Italy brings a strong representative to our Winter Festival in Fellini’s modern fable of an innocent young woman who ends up on the road with a brutish circus performer.
Our entry from Austria is a sadistically violent movie that challenges the viewers as to why they like violent movies in the first place.
You might not expect a movie from 1922 to actually work as an action movie with actual suspense and car chases and things, but somehow it does? This is the story of the prototype supervillain.
If given the choice, this would not be the entry of the Chinese government, which immediately banned this depiction of one family beaten down by two horrible decades of Chinese history.
Our Winter World Cinema Festival begins with a Czech entry that was banned by the Communist Regime for 20 years because, well, its criticism of Communism ain’t subtle.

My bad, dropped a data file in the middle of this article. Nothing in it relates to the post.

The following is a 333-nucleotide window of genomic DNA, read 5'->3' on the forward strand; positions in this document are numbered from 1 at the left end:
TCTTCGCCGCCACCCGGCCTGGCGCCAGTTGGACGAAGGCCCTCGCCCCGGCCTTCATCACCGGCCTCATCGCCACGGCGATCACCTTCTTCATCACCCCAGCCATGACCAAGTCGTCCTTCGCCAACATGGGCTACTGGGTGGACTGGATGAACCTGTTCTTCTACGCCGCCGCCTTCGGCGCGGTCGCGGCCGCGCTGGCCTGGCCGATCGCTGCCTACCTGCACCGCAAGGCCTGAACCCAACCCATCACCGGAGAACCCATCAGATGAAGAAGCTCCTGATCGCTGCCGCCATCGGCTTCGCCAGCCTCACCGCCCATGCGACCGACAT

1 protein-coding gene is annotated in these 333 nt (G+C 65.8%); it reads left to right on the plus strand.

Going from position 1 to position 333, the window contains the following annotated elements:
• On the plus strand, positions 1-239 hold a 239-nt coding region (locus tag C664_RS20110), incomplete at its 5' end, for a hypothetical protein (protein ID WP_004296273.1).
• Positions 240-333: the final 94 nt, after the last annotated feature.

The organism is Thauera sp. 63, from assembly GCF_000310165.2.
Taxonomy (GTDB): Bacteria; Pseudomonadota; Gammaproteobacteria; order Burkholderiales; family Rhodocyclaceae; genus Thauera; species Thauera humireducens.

With the latest in a long history of “Cyrano” adaptations currently in theaters (somewhere), we revisit perhaps the most faithful adaptation of the original play, for which José Ferrer became the first Hispanic actor to win an Oscar.
Sidney Poitier, who passed away earlier this month, became the first Black actor ever to win a Best Actor Oscar for his role as a handyman helping out a bunch of nuns in the desert.
Perhaps the definitive modern action movie, and also maybe the one with the action sequences that I have loved most over the years, which somehow also has literally many treatises’ worth of material going on just below the surface.
A prescient thriller (sort of) about a mass shooter and also an aging movie star played by Boris Karloff, which happened to be the directorial debut of Peter Bogdanovich.